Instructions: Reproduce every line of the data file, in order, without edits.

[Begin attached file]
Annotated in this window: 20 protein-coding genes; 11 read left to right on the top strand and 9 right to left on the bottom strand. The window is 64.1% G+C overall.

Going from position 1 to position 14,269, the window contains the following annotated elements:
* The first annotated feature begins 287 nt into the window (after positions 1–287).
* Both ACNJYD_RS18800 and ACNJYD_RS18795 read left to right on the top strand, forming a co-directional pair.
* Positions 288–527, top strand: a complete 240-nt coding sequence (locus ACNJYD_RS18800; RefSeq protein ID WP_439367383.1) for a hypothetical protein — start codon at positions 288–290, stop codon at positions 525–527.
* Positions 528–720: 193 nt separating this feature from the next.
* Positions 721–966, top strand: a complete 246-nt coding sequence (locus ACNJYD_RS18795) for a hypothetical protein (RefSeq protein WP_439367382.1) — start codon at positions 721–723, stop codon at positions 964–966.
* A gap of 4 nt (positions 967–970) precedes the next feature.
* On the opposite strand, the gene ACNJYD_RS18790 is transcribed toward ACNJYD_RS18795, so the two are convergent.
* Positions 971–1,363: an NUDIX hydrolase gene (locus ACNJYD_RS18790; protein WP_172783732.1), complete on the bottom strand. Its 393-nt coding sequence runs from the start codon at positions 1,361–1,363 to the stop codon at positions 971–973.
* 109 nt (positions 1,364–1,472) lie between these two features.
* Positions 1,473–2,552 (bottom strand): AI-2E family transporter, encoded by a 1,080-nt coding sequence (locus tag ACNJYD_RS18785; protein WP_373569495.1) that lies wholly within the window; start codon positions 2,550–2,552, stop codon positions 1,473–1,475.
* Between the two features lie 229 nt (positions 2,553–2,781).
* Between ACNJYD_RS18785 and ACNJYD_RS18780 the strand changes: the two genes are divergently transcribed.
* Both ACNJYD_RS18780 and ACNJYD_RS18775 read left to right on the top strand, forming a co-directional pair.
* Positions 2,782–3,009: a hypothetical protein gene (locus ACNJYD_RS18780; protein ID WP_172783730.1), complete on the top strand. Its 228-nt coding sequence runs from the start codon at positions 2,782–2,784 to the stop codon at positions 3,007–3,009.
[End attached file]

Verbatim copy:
Annotated in this window: 20 protein-coding genes; 11 read left to right on the top strand and 9 right to left on the bottom strand. The window is 64.1% G+C overall.

Going from position 1 to position 14,269, the window contains the following annotated elements:
* The first annotated feature begins 287 nt into the window (after positions 1–287).
* Both ACNJYD_RS18800 and ACNJYD_RS18795 read left to right on the top strand, forming a co-directional pair.
* Positions 288–527, top strand: a complete 240-nt coding sequence (locus ACNJYD_RS18800; RefSeq protein ID WP_439367383.1) for a hypothetical protein — start codon at positions 288–290, stop codon at positions 525–527.
* Positions 528–720: 193 nt separating this feature from the next.
* Positions 721–966, top strand: a complete 246-nt coding sequence (locus ACNJYD_RS18795) for a hypothetical protein (RefSeq protein WP_439367382.1) — start codon at positions 721–723, stop codon at positions 964–966.
* A gap of 4 nt (positions 967–970) precedes the next feature.
* On the opposite strand, the gene ACNJYD_RS18790 is transcribed toward ACNJYD_RS18795, so the two are convergent.
* Positions 971–1,363: an NUDIX hydrolase gene (locus ACNJYD_RS18790; protein WP_172783732.1), complete on the bottom strand. Its 393-nt coding sequence runs from the start codon at positions 1,361–1,363 to the stop codon at positions 971–973.
* 109 nt (positions 1,364–1,472) lie between these two features.
* Positions 1,473–2,552 (bottom strand): AI-2E family transporter, encoded by a 1,080-nt coding sequence (locus tag ACNJYD_RS18785; protein WP_373569495.1) that lies wholly within the window; start codon positions 2,550–2,552, stop codon positions 1,473–1,475.
* Between the two features lie 229 nt (positions 2,553–2,781).
* Between ACNJYD_RS18785 and ACNJYD_RS18780 the strand changes: the two genes are divergently transcribed.
* Both ACNJYD_RS18780 and ACNJYD_RS18775 read left to right on the top strand, forming a co-directional pair.
* Positions 2,782–3,009: a hypothetical protein gene (locus ACNJYD_RS18780; protein ID WP_172783730.1), complete on the top strand. Its 228-nt coding sequence runs from the start codon at positions 2,782–2,784 to the stop codon at positions 3,007–3,009.